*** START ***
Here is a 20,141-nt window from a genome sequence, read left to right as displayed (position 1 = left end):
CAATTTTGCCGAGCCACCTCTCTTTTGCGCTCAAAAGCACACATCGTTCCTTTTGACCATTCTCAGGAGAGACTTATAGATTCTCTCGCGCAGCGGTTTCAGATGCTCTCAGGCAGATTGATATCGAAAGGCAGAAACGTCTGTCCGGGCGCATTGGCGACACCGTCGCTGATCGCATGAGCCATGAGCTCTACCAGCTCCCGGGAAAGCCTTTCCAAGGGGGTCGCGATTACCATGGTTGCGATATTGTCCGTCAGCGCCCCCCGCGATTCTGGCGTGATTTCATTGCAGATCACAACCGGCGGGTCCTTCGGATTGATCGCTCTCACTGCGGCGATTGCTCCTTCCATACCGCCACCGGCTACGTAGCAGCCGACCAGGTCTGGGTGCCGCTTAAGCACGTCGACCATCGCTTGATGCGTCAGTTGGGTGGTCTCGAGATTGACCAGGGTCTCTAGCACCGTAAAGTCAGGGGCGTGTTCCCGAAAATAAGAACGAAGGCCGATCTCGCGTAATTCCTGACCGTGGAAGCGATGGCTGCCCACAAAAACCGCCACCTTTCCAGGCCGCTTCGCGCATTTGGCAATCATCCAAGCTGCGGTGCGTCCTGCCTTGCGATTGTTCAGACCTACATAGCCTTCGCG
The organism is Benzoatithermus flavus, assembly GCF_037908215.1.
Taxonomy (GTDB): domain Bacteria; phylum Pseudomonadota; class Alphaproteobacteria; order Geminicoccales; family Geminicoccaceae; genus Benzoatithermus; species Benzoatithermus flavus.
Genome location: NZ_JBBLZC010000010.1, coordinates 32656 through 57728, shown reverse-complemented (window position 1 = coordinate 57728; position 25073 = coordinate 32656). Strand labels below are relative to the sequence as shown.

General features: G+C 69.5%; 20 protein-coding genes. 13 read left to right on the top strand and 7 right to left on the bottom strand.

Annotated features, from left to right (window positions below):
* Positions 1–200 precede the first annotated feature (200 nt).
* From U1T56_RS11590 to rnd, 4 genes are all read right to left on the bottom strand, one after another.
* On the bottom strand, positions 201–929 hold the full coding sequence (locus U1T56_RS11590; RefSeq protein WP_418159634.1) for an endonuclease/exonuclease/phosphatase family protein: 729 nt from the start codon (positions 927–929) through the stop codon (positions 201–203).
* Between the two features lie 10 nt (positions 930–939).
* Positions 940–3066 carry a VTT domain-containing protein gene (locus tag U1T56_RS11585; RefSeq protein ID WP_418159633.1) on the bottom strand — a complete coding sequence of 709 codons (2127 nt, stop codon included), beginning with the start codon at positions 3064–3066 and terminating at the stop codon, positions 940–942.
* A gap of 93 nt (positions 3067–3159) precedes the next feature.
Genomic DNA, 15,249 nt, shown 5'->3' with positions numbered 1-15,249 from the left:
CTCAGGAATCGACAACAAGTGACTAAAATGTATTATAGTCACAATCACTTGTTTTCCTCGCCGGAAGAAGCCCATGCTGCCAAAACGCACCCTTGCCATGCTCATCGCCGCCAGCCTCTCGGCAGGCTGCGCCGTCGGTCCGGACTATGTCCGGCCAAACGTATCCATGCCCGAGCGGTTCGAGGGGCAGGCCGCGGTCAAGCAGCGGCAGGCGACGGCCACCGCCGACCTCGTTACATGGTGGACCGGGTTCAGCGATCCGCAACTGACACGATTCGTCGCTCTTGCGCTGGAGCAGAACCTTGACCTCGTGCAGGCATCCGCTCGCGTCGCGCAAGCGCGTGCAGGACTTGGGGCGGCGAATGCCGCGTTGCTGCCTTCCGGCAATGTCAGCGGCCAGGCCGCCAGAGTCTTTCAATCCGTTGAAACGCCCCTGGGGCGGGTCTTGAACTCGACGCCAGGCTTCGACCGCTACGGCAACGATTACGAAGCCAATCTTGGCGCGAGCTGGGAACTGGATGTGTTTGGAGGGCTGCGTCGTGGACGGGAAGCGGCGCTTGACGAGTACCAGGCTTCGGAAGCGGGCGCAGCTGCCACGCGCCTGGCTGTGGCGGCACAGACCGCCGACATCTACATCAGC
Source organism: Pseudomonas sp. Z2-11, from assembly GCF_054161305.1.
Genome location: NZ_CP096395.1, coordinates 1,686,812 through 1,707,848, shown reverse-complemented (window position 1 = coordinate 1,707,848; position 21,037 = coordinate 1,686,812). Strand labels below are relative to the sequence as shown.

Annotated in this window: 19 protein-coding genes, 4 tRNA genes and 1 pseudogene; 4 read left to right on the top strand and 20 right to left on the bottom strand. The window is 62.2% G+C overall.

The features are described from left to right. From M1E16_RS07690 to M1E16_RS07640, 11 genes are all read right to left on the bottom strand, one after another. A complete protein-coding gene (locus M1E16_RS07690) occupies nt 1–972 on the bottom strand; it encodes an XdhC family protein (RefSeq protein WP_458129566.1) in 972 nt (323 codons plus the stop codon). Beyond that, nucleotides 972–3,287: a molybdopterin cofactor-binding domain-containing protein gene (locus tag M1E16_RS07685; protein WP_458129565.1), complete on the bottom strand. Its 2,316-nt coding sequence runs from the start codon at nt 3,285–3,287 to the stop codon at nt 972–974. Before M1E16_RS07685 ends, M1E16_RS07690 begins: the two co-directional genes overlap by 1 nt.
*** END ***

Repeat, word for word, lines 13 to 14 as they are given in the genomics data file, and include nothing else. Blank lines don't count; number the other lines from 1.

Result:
* A gap of 93 nt (positions 3067–3159) precedes the next feature.
Genomic DNA, 15,249 nt, shown 5'->3' with positions numbered 1-15,249 from the left: